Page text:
Building off of the momentum from last year’s torrent of new comprehensive state privacy laws, 2024 has begun with a bang as two more states have now entered the picture. On January 16, 2024, New Jersey became the latest state to enact comprehensive privacy legislation with the New Jersey Data Privacy Act (NJDPA). New Hampshire’s state legislature quickly followed suit by passing Senate Bill 255 and it is currently awaiting finalization before becoming law.

Similar to other omnibus state privacy laws, the New Jersey law and New Hampshire bill establish what have now become typical consumer privacy rights, including the rights of notice, access, deletion, correction, nondiscrimination, and opt-out rights for the sale of personal data, targeted advertising, and profiling. Both states require controllers to implement certain minimum data security practices, conduct and document data protection assessments before processing data that presents a heightened risk of harm to a consumer, and provide consumers a clear and meaningful privacy notice.

Critically, the NJDPA and the New Hampshire privacy bill, if enacted, will take effect in January 2025. The NJDPA also grants broad rulemaking authority to its Division of Consumer Affairs, and New Hampshire is set to grant the secretary of state limited rulemaking authority regarding privacy notice standards, so we may see regulators adopt additional obligations under both laws. Neither framework gives consumers a private right of action and both are exclusively enforced by the respective state’s attorney general.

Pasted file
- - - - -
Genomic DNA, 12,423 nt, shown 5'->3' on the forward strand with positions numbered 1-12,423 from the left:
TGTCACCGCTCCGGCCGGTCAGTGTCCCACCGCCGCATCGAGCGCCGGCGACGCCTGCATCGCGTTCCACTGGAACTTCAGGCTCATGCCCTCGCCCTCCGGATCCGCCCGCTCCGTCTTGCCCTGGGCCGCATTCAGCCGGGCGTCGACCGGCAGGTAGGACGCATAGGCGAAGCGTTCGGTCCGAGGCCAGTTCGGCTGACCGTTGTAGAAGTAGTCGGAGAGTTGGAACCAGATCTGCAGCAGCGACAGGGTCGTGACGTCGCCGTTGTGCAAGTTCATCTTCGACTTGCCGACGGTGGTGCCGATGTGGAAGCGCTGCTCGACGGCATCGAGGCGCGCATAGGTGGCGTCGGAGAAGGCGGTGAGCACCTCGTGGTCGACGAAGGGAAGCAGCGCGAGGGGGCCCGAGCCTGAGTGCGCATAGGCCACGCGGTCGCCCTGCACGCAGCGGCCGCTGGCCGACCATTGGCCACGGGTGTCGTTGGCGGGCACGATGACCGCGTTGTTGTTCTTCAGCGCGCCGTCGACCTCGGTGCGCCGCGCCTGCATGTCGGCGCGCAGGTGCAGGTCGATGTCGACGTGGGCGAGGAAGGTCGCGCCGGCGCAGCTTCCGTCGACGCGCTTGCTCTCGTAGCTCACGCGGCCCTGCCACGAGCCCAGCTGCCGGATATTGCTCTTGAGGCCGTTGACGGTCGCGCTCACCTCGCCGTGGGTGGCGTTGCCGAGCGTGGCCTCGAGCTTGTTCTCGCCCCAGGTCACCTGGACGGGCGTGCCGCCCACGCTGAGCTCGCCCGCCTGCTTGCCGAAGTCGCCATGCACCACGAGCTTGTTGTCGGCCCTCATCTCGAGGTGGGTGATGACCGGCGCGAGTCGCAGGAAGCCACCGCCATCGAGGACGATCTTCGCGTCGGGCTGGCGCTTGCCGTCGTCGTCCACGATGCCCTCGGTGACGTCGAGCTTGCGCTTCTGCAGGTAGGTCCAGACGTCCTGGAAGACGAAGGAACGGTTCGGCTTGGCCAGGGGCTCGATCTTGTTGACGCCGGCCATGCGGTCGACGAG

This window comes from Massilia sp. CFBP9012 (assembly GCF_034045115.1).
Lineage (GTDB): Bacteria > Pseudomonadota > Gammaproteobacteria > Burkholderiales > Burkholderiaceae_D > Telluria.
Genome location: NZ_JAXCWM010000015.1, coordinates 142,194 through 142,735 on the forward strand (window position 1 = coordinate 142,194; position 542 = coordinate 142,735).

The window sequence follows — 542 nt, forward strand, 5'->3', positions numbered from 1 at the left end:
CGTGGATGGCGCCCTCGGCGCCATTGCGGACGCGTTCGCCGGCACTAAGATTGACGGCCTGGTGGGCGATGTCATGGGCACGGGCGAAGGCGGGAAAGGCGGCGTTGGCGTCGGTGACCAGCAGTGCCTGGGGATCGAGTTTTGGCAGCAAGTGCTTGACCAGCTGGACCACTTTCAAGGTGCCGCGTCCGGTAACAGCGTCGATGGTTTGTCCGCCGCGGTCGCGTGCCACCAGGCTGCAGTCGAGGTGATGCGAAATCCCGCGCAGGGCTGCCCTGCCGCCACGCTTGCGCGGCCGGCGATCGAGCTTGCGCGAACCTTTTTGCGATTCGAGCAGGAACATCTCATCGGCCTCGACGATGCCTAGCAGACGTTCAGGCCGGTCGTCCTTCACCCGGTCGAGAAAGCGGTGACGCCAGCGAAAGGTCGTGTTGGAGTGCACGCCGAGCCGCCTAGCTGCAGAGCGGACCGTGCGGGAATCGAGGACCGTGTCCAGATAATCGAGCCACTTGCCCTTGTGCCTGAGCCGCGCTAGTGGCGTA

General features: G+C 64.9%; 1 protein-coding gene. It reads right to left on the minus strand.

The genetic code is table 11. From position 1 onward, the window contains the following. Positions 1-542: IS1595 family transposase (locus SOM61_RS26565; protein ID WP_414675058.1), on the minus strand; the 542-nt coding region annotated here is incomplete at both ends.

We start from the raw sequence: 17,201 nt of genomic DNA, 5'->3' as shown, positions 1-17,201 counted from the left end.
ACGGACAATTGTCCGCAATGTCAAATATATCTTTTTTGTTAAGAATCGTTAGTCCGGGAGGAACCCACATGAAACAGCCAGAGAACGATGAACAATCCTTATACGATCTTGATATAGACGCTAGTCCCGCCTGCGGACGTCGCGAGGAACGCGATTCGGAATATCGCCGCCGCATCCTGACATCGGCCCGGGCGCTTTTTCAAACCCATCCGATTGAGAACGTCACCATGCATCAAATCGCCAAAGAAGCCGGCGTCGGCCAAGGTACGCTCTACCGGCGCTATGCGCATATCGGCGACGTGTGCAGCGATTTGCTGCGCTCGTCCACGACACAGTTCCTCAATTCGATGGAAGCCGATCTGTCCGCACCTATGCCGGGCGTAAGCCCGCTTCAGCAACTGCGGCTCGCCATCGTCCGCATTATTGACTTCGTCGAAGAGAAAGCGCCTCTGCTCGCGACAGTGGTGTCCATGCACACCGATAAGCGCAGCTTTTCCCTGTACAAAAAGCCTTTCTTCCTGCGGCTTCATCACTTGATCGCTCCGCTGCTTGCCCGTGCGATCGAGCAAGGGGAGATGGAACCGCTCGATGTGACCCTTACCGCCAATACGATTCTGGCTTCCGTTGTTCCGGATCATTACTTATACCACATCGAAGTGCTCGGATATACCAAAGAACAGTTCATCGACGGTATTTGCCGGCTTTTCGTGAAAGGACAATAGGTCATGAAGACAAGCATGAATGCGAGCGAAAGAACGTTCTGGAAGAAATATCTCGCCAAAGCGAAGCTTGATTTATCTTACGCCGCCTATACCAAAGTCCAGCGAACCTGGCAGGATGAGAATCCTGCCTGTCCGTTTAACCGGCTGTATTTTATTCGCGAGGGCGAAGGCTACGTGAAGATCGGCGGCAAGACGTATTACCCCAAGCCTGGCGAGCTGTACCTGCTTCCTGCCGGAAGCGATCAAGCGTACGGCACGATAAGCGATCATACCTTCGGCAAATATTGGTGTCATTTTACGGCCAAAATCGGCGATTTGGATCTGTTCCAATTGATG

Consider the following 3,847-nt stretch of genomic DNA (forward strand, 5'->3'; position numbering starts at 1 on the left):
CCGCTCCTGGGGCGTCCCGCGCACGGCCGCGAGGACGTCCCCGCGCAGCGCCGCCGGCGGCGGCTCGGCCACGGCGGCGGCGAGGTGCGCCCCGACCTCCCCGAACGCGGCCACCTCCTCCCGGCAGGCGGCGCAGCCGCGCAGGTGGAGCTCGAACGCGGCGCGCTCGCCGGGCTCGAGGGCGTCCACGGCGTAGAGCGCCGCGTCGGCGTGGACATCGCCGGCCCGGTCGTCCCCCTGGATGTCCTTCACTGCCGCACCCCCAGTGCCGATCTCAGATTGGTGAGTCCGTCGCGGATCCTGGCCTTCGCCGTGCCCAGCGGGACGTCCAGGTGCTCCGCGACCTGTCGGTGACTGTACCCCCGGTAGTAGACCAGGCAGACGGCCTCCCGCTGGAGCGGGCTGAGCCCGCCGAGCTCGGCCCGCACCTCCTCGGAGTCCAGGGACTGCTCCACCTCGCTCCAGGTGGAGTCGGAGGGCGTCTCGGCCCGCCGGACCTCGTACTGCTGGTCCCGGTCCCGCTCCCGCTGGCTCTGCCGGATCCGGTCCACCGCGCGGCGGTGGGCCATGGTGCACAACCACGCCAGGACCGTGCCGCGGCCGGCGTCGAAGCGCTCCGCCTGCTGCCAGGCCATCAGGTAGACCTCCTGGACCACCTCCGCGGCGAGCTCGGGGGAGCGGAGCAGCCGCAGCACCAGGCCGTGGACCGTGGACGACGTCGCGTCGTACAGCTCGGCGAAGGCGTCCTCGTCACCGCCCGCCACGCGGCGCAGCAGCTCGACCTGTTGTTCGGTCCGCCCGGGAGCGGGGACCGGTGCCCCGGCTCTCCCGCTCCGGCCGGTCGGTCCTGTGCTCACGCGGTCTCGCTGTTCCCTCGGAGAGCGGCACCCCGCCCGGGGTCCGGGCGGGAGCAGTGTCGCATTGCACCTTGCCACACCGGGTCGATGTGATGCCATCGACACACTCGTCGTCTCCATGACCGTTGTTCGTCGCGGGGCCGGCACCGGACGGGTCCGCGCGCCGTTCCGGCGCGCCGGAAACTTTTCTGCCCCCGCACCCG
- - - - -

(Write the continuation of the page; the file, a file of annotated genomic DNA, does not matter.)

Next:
Below, we highlight some key aspects of the frameworks.

Teen Data Privacy Protections

The NJDPA and the New Hampshire bill echo a growing trend among states to increase data protections for teens. Specifically, they prohibit controllers from processing the personal data of teens (ages 13 to 17 in New Jersey and 13 to 16 in New Hampshire) for purposes of targeted advertising, profiling, or selling such personal data without consent.

Universal Opt-Out Mechanisms

New Jersey and New Hampshire join the handful of other states that require controllers to process Universal Opt-Out Mechanisms (UOOMs). Like Colorado, New Jersey provides for rulemaking authority for the Division of Consumer Affairs in the Department of Law and Public Safety to adopt rules and regulations that detail the technical specifications for UOOMs. Thus, we may see additional UOOMs required in New Jersey.

Timing and the Road Ahead

The NJDPA becomes effective on January 16, 2025, and grants a 30-day cure period until July 1, 2027. By July 16, 2025, controllers must allow consumers to exercise their opt-out rights using UOOMs.

If enacted, the New Hampshire bill will become effective on January 1, 2025, at which point controllers must allow consumers to exercise their right to opt out of the sale or processing of personal data for targeted advertising with the use of opt-out preference signals. The New Hampshire bill grants a 60-day cure period until December 31, 2025.

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While it is not expected that the New Jersey law or New Hampshire bill will significantly increase or complicate the compliance burden for companies that are already addressing their obligations under other state privacy laws, companies should review their privacy practices—especially as it relates to processing teen data and the ability to process UOOMs—to ensure they meet specific state privacy law requirements as they come into effect.